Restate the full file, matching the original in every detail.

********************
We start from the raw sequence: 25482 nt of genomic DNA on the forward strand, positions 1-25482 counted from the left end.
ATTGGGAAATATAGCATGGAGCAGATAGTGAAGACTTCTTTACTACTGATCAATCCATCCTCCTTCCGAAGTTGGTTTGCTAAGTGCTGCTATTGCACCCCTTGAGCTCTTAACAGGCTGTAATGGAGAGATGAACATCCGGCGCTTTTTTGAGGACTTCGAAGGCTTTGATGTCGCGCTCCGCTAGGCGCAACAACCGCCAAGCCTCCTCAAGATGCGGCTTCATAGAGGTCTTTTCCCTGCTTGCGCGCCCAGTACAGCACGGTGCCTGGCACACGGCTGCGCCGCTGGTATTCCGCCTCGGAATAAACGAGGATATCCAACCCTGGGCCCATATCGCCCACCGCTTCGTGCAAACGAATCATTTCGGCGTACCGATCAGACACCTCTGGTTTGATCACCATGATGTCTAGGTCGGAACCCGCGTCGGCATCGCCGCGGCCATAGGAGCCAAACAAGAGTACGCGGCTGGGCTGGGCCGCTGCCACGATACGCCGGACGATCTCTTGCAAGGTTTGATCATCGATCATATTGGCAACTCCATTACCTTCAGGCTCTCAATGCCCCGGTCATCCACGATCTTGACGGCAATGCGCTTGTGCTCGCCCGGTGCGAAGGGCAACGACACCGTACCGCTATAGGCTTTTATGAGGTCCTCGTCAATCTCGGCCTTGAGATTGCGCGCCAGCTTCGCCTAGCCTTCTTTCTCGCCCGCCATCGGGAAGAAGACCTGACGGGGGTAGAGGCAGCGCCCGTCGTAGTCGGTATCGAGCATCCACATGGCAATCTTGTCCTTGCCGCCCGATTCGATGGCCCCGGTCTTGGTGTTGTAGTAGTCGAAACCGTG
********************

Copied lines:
We start from the raw sequence: 25482 nt of genomic DNA on the forward strand, positions 1-25482 counted from the left end.
ATTGGGAAATATAGCATGGAGCAGATAGTGAAGACTTCTTTACTACTGATCAATCCATCCTCCTTCCGAAGTTGGTTTGCTAAGTGCTGCTATTGCACCCCTTGAGCTCTTAACAGGCTGTAATGGAGAGATGAACATCCGGCGCTTTTTTGAGGACTTCGAAGGCTTTGATGTCGCGCTCCGCTAGGCGCAACAACCGCCAAGCCTCCTCAAGATGCGGCTTCATAGAGGTCTTTTCCCTGCTTGCGCGCCCAGTACAGCACGGTGCCTGGCACACGGCTGCGCCGCTGGTATTCCGCCTCGGAATAAACGAGGATATCCAACCCTGGGCCCATATCGCCCACCGCTTCGTGCAAACGAATCATTTCGGCGTACCGATCAGACACCTCTGGTTTGATCACCATGATGTCTAGGTCGGAACCCGCGTCGGCATCGCCGCGGCCATAGGAGCCAAACAAGAGTACGCGGCTGGGCTGGGCCGCTGCCACGATACGCCGGACGATCTCTTGCAAGGTTTGATCATCGATCATATTGGCAACTCCATTACCTTCAGGCTCTCAATGCCCCGGTCATCCACGATCTTGACGGCAATGCGCTTGTGCTCGCCCGGTGCGAAGGGCAACGACACCGTACCGCTATAGGCTTTTATGAGGTCCTCGTCAATCTCGGCCTTGAGATTGCGCGCCAGCTTCGCCTAGCCTTCTTTCTCGCCCGCCATCGGGAAGAAGACCTGACGGGGGTAGAGGCAGCGCCCGTCGTAGTCGGTATCGAGCATCCACATGGCAATCTTGTCCTTGCCGCCCGATTCGATGGCCCCGGTCTTGGTGTTGTAGTAGTCGAAACCGTG